Today’s dragon topic is the Welsh Dragon, but before I talk about it, I want to give you a little bit of background.

One of the reasons that I haven’t been so active on this blog in the last little while is because of a family tragedy that has just happened – my Nana passed away. Whilst this is sad, it is not all that unexpected, and 86 is a good old age to get to, so it’s more in the way of something sad that has happened rather than an all consuming tragedy.

Yesterday I went to her funeral, and I learnt rather a bit more about my Nana that I knew before. For instance, her nickname was Titch, because at her tallest she was 4’11”, she was even more organised than I thought she was, as my dad showed us a notebook which contain every phone call she had made and received in a five year period (person, time and cost), and above all else, she was very very Welsh.

So, because I am currently thinking about my Nana a lot, and going back over my memories of her, I am also focusing on Wales a lot. Now, many of you may recognise the Welsh flag, but just in case you don’t:


That’s right, the flag of Wales is a big red dragon.

It’s not the only reason I have become very interested in my heritage (turns out my Nana and Grandad (also deceased, but that happened when I was small) were both Welsh people, so by blood I’m half Welsh), but I like to see it as a happy coincidence that I am linked by blood to a big red dragon.

Y Ddraig Goch (“the red dragon” in Welsh) or Baner Cymru consists of the heraldic dragon of Wales upon a white and green background. The white and green background colours are the colours of the house tudor, and the dragon itseld is a symbol of Welsh heritage.

The flag first appeared like this on the battle of Bosworth Field, August 1485, where it was wielded by Henry Tudor when he defeated Richard III. The backgrounds colours were of course the colour of his House, but he choose the red dragon to sit on top of them as a symbol of his own Welsh heritage.

The red dragon has long been associated with Wales, but the exact time and manner that it appeared are something of a mystery. It is known that the Red Dragon was the sign of King Cadwaladr of Gwynedd (the majority of North Wales), but it is also have said to have been around before that, representing such legendary figures as King Arthur (of the round table) and ancient Celtic leaders. The first recorded use of the dragon to symbolise Wales is in Historia Brittonum around 829AD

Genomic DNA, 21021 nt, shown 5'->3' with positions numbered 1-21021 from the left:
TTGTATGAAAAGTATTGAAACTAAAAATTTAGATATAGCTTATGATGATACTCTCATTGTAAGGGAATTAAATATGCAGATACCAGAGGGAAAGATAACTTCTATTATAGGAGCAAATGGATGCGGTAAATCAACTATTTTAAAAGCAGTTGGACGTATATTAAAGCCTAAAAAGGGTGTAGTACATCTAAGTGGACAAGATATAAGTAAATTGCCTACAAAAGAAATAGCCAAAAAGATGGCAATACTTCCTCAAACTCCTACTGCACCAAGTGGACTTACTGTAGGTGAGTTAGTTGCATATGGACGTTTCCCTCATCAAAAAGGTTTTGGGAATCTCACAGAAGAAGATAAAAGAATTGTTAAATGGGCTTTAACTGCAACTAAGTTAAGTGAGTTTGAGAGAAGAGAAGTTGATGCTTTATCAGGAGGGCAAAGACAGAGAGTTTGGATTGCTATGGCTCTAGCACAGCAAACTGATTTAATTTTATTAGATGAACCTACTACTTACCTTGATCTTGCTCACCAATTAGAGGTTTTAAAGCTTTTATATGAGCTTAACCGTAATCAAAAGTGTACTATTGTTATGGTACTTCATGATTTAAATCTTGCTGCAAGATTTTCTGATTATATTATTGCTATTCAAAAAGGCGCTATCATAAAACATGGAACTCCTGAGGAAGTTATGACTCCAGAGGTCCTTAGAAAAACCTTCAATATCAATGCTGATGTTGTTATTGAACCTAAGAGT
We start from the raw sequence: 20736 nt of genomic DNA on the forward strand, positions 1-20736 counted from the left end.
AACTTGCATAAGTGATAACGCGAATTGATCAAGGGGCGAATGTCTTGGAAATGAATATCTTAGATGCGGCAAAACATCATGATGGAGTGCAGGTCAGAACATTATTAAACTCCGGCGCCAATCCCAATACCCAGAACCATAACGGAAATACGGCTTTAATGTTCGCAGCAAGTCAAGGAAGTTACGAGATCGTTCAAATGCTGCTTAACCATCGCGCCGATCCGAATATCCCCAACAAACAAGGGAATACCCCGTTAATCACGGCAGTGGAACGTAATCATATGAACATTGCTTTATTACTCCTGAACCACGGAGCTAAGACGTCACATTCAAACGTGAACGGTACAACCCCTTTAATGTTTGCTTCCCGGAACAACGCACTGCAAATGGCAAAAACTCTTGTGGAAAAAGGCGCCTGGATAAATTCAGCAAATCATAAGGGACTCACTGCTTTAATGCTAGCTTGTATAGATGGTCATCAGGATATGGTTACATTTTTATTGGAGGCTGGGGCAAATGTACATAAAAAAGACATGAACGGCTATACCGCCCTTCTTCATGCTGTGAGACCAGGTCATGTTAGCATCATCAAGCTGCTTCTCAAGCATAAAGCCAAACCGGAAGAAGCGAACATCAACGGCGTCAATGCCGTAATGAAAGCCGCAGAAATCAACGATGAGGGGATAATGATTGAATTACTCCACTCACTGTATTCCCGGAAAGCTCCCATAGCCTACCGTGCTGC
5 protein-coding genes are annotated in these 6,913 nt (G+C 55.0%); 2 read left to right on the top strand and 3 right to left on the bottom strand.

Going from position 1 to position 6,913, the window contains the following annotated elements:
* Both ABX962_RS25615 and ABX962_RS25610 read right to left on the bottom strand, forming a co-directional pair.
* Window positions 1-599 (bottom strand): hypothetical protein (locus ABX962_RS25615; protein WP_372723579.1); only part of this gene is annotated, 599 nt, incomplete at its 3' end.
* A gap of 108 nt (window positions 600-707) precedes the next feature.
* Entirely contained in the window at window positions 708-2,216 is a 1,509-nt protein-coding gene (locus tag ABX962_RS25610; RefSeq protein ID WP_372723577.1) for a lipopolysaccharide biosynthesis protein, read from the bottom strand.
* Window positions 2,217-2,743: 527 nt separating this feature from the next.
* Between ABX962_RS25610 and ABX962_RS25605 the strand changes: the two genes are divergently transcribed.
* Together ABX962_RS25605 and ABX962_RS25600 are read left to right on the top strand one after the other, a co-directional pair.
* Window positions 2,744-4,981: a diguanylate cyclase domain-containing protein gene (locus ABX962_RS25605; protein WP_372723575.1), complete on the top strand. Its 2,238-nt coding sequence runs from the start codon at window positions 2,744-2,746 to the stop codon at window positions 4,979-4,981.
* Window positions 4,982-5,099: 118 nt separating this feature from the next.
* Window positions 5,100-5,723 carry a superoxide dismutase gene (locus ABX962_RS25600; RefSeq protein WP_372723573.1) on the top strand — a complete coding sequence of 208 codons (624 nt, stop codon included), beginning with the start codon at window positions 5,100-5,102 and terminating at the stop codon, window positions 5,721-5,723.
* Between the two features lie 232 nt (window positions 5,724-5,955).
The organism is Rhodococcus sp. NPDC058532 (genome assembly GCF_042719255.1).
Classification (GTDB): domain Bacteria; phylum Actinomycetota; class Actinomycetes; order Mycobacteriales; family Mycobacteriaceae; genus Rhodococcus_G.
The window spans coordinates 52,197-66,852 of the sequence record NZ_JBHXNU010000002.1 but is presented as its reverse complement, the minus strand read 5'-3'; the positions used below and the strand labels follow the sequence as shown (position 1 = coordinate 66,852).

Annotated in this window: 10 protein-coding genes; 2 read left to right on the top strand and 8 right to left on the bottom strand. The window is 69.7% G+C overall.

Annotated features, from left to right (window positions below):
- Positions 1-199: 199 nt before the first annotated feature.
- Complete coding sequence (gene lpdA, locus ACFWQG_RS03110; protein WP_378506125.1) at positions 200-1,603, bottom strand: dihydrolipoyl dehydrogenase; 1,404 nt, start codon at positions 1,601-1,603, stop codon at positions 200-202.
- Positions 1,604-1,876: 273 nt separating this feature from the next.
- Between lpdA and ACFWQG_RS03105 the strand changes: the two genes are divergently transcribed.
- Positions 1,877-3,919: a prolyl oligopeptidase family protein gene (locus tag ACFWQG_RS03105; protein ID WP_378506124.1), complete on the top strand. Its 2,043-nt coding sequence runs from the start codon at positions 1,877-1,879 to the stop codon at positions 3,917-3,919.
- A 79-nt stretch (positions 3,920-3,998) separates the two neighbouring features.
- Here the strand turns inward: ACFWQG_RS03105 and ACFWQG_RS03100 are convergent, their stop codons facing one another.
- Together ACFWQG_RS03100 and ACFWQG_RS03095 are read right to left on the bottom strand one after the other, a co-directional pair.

The tales goes that the Red Dragon lived in Wale for many years, until an invading White Dragon came and the two dragon started a massive battle that lasted for ages. The blood and terrible shrieking of the dragons caused crops to wither and died, animals to perish, and women to miscarry. Lludd, King at that time, consults with his wise brother Lleyfelys, who tells him to dig a giant pit and fill it with mead, and the cover it with cloth. He does this, and the two dragons, exhausted by their fight, stop to drink from this pool, not realising it is mead not water. They both get drunk and fall unconscious, and fall into the pit, wrapped in the cloth. The King then covers up the pit, leaving to two dragons trapped there, in a place that comes to be called Snowdonia.

The_battle_between_red_and_white_dragonThe tale then moves on a few centuries. King Vortigern treis to build a castle at Dinas Emrys (the old name for Snowdonia) but every night the walls and foundations and demolished and destroyed, with no apparent cause. His advisers tell him that to stop this he must find a boy with no natural father, and sacrifice him. The King looks high and lows, and eventually finds such a boy (who would be destined to become the greatest and wisest wizard to ever live), but the boy knows of the plans the King has for him, and dismisses them. He instead tells the King about the two dragon living under the hill, and advises the King to free them. The King digs down into the hill, and uopn reaching the two dragon’s they burst forth from the mountain to continue their fight until the Red Dragon finally overcomes the White Dragon. The boy tells Vortigern that the white dragon symbolises the Saxons, and that the Red Dragon symbolises the people of Vortigen.

1024px-Welsh_Dragon_Memorial_Mametz_WoodSince Voritgen is generally accepted to have lived in the 5th century, then this story ties into the historical facts that these people are the group of British that the Saxons failed to subdue, and then went on to become the Welsh.

Oh, and the little boy? His name was Merlin. The Red Dragon was also a prophecy of the coming of King Arthur, who’s father was Uther Pendragon.

Either way, the Welsh flag has been around since the 15th century, although it’s use has fluctuated between now and then. It was officially recognised as the flag of Wales in 1959, the youngest flag of the British Isles, and is now used by businesses, sports teams, and other organisations that want to signify Welsh roots.

(Picture: Memorial Dragon at Mametz Wood)

I’ve decided to get in touch with my roots, so I’m going to do more research into the history of wales, and the red dragon, and I’m also trying to learn Welsh. So hwyl fawr am nawr!